"Groklaw's take: Bilski: "It's Affirmed, But …No Decision on Software Patentability. The lower court's decision is affirmed, and so no patent for Bilski. However, business methods are not found totally ineligible for patents, just this one. But the door is not swung wide open." Florian Mueller sees it differently: "Unfortunately, the Supreme Court delivered an opinion that doesn't help the cause of partial or complete abolition of software patents at all. Within the range of possible ways in which the Supreme Court could justify its decision to affirm the rejection of the relevant patent application, the court's majority position is about the most liberal reasoning that it could have been. Only a decision to grant a patent on the Bilski application could have been any less restrictive. Simply put, the Supreme Court's decision does not do away with even one software patent that already exists, nor does it raise the bar for the future."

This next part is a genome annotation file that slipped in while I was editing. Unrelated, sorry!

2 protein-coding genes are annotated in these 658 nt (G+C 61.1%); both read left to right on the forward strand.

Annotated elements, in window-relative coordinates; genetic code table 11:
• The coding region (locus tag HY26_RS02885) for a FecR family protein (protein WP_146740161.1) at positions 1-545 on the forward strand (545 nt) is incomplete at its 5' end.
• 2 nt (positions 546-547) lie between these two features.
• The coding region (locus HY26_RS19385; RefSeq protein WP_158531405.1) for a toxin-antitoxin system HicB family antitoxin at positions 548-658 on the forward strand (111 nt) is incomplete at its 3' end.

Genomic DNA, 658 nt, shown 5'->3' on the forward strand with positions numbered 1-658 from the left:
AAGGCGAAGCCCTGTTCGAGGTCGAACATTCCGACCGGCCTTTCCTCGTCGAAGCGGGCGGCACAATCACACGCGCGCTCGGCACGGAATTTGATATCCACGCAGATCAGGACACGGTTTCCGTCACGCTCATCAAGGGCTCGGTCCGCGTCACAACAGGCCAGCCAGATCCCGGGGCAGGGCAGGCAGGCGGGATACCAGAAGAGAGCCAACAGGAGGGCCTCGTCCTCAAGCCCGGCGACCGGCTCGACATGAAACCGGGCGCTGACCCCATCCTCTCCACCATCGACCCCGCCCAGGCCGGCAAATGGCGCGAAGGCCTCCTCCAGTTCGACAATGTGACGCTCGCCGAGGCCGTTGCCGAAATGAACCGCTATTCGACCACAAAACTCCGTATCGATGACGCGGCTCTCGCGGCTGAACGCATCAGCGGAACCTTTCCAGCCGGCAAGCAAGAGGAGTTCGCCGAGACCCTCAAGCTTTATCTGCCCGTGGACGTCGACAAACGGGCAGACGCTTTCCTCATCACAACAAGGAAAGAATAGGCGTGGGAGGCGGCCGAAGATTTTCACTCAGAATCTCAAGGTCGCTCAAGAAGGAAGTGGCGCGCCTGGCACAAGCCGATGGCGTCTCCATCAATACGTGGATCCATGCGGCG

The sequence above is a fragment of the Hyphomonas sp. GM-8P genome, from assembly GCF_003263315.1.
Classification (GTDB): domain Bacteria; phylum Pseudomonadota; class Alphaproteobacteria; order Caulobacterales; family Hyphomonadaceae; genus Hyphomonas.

Source: Groklaw: http://www.groklaw.net/article.php?story=20100628100422167
Source: FOSSpatents: http://fosspatents.blogspot.com/2010/06/bilski-decision-major-disappointment.html